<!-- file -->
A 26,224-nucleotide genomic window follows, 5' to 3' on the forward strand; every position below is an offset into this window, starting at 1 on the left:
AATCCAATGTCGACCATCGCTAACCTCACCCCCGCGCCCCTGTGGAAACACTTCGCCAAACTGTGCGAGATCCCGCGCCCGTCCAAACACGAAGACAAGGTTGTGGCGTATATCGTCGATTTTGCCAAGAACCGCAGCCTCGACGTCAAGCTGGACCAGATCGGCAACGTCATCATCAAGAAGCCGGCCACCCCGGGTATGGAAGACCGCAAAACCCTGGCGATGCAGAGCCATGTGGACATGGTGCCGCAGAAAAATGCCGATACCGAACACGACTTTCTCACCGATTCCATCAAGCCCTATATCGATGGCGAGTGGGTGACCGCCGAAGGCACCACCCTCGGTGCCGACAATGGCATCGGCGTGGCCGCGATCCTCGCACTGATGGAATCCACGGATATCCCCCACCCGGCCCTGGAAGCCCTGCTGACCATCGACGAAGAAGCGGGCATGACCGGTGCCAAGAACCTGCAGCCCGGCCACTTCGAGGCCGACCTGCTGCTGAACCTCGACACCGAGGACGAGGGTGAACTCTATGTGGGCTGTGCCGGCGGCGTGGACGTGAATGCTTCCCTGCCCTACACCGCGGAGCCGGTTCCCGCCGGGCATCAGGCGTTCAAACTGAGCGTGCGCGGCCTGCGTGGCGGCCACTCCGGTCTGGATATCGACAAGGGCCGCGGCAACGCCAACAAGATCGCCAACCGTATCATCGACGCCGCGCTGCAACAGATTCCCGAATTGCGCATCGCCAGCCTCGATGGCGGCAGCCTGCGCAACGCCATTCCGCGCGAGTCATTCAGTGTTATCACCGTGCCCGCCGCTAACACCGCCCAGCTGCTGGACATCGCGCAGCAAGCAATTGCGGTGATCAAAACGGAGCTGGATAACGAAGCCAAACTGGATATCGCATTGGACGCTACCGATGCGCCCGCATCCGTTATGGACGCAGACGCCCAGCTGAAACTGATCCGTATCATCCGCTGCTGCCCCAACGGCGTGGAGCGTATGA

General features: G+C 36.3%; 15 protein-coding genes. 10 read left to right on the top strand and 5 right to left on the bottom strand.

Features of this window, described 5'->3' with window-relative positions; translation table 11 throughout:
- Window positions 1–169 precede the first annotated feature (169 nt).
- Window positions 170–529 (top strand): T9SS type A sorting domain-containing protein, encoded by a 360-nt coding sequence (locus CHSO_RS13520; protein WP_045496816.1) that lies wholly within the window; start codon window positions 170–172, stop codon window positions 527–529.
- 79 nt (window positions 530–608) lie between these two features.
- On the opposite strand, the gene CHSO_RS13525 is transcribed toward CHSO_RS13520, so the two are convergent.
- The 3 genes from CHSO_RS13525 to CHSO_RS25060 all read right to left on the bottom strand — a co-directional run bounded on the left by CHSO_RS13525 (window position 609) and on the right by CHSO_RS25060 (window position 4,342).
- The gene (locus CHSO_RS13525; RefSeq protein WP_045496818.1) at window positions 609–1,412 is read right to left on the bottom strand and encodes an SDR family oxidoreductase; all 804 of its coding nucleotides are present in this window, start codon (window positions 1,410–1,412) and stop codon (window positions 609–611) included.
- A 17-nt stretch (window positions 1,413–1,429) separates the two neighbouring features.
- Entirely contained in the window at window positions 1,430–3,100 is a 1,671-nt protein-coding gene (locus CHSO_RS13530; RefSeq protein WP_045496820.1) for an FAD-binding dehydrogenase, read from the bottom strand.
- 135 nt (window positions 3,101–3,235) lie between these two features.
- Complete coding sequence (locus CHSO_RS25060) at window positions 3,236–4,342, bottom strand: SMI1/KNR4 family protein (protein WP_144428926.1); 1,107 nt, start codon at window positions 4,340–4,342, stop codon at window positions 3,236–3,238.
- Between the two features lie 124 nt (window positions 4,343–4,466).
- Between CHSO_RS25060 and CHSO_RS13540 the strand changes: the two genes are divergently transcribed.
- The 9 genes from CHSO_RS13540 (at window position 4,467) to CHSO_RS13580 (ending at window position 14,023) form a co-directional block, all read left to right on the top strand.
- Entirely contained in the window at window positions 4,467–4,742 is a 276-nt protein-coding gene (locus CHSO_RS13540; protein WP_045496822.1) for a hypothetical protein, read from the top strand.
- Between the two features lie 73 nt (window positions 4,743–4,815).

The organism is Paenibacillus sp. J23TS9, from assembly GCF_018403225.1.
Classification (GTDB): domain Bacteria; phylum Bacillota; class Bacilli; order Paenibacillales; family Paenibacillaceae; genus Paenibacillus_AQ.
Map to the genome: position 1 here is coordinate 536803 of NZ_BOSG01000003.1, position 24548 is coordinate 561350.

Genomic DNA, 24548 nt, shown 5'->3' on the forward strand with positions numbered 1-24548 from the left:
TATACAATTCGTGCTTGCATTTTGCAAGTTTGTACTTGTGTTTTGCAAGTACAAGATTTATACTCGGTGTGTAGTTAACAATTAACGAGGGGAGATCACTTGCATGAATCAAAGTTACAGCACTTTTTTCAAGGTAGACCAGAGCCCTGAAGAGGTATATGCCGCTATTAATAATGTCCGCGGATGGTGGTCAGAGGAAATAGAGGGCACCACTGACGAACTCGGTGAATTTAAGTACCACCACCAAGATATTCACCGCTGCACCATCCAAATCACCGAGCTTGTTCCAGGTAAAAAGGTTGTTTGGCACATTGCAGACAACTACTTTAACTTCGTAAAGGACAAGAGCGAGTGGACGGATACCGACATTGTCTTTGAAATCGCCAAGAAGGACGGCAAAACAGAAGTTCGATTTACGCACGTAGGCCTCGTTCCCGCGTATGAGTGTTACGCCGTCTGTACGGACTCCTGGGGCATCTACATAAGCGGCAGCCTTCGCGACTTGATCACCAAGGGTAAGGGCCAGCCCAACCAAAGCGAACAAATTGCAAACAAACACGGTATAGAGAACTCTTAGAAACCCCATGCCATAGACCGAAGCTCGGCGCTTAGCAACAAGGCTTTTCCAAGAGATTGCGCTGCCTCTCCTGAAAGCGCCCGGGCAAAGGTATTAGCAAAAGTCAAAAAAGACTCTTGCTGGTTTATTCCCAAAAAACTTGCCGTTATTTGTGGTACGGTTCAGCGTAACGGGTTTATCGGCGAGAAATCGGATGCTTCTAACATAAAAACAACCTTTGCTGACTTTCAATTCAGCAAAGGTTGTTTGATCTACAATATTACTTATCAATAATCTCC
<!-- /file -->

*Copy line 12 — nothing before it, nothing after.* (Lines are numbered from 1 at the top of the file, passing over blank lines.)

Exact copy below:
- Entirely contained in the window at window positions 1,430–3,100 is a 1,671-nt protein-coding gene (locus CHSO_RS13530; RefSeq protein WP_045496820.1) for an FAD-binding dehydrogenase, read from the bottom strand.